If individuals on a flex schedule want to reach partnership, they have to be driven and love what they do, Fuller emphasizes. They have to prove themselves on the job, especially with clients, and stretch their skills by taking on new assignments. “Put your hand up,” says Fuller, who credits a sponsor for encouraging her to dig deep to take on new challenges. It also helps to develop a niche or a specialty that makes you invaluable.

Flex workers can continue to provide excellent client service if they communicate openly with their clients and colleagues about their schedule and let them know there is always another point person in the office. “A client can work with you anywhere as long as you communicate clearly with them,” she says.

When it comes to promotions, Fuller says, flex schedule or otherwise, the firm “is going to look at the person, their contributions to the firm, and their relationships with clients and client service. If they have proven themselves valuable they will succeed.”

Fuller’s arrangement was trailblazing at the time, but today, flex work is a baseline expectation in the profession, especially for women who anticipate that flexible work will be the starting point, not the end point, of their negotiations for accommodating their family responsibilities, Cleaver says. “While it’s true that men also value flexible work arrangements, it remains to be true that flex work is invaluable to women, who often take on caregiving for younger and older generations,” she says.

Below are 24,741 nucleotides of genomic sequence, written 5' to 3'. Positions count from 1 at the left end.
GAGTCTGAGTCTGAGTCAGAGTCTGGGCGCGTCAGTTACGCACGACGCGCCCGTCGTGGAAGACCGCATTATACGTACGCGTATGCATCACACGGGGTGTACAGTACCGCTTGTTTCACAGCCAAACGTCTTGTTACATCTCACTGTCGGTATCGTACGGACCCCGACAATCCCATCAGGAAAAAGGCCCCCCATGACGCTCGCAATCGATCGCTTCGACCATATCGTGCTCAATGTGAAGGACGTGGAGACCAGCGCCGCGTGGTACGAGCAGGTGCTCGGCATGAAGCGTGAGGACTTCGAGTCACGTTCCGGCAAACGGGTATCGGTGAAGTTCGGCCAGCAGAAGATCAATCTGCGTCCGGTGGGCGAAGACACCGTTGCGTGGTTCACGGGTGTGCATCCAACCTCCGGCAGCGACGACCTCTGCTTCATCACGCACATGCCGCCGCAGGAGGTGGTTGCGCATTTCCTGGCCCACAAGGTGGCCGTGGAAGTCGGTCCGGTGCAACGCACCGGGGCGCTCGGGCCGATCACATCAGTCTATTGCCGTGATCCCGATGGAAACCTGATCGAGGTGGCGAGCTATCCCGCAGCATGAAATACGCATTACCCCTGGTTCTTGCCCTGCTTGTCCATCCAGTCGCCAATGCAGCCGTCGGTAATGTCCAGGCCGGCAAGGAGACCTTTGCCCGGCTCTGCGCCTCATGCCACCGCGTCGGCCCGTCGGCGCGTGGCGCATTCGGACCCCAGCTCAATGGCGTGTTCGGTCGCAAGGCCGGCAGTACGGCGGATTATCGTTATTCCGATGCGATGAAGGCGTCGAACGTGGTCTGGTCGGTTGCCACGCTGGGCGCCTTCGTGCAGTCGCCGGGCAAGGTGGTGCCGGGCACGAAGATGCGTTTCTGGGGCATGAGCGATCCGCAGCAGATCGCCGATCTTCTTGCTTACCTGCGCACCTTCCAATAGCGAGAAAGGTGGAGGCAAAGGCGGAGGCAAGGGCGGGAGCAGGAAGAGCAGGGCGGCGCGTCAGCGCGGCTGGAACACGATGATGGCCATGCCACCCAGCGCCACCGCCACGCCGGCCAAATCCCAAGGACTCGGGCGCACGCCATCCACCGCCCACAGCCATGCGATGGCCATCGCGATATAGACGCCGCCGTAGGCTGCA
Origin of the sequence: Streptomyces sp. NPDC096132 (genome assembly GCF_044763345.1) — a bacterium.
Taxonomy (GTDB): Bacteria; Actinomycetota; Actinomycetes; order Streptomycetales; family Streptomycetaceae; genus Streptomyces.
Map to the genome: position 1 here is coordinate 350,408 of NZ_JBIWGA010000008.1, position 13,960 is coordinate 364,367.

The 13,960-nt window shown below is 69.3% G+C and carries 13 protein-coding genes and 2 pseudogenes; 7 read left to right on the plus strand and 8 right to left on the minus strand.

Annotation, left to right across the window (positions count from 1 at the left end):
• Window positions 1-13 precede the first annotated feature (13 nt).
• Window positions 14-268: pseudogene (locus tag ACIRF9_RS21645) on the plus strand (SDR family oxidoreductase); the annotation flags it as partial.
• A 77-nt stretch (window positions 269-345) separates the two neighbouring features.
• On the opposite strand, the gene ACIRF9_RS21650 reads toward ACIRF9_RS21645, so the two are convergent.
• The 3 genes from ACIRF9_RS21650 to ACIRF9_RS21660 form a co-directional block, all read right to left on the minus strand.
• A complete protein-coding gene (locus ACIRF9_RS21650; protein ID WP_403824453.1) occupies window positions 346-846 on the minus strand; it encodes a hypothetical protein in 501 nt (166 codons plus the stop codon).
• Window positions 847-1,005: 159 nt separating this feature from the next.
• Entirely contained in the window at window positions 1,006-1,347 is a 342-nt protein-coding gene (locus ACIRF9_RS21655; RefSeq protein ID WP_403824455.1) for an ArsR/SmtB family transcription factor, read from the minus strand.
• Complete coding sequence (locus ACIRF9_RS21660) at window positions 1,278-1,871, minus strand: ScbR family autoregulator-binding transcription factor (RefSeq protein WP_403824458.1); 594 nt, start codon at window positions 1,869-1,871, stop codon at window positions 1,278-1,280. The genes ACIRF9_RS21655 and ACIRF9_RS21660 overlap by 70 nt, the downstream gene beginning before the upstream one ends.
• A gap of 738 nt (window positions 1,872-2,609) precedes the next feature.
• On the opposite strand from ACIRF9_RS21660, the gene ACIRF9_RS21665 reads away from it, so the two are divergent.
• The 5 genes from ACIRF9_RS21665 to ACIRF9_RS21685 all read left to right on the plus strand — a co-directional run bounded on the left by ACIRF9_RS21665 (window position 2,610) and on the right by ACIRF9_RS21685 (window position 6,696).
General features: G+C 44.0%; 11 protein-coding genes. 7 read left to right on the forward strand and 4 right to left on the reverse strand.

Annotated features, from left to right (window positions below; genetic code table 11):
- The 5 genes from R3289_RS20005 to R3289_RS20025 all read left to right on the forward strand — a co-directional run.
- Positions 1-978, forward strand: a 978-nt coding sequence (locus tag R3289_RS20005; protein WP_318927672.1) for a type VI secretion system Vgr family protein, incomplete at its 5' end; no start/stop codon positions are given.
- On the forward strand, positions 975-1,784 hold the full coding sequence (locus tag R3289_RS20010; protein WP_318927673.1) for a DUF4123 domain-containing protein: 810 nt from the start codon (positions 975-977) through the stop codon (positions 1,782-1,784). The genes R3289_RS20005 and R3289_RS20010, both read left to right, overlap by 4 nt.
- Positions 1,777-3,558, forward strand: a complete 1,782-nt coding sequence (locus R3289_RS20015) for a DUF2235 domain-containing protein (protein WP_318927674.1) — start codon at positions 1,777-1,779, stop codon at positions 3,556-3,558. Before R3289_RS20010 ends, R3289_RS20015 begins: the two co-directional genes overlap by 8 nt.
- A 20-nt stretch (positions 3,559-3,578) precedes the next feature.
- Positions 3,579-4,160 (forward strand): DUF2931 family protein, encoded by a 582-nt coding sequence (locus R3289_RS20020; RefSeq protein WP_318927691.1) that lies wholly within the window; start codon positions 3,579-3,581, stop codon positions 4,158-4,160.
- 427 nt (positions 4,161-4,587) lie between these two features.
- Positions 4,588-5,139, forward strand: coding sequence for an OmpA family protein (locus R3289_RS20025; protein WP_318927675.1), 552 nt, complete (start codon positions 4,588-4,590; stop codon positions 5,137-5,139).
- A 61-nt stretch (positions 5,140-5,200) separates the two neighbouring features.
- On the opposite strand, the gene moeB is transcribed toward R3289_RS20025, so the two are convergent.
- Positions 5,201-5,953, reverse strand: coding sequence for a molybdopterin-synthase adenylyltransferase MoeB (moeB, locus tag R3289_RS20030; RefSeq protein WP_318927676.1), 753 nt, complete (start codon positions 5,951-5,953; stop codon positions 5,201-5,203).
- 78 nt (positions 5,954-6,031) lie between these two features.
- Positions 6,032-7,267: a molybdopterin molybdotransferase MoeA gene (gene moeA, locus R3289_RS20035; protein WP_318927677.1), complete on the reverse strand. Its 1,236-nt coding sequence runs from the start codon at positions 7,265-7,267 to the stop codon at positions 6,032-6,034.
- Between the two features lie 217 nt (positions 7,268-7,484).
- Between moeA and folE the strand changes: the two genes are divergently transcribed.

But if the profession wants to ensure women and other individuals on flex schedules can reach partnership flex work cannot exist in a vacuum.

“It’s important flex work not just be done by itself. There have to be other initiatives in place to advance women and others,” El-Ramly says.

Having an in-office sponsor who can advocate for flex workers, someone who can keep them visible and proffer them for key assignments when they are out of the office, is one of the most valuable compliments to flex work, El-Ramly says. Young professionals also need a “road map” of what is required at every level of promotion to ensure they acquire key skills, and access to strong women roles that have succeed on the flex path.

Cleaver says several MOVE Project firms also use a variety of techniques to ensure women can advance on flex schedules. They:

  • Show each managing partner a “snapshot” of how women are retained and advanced in that office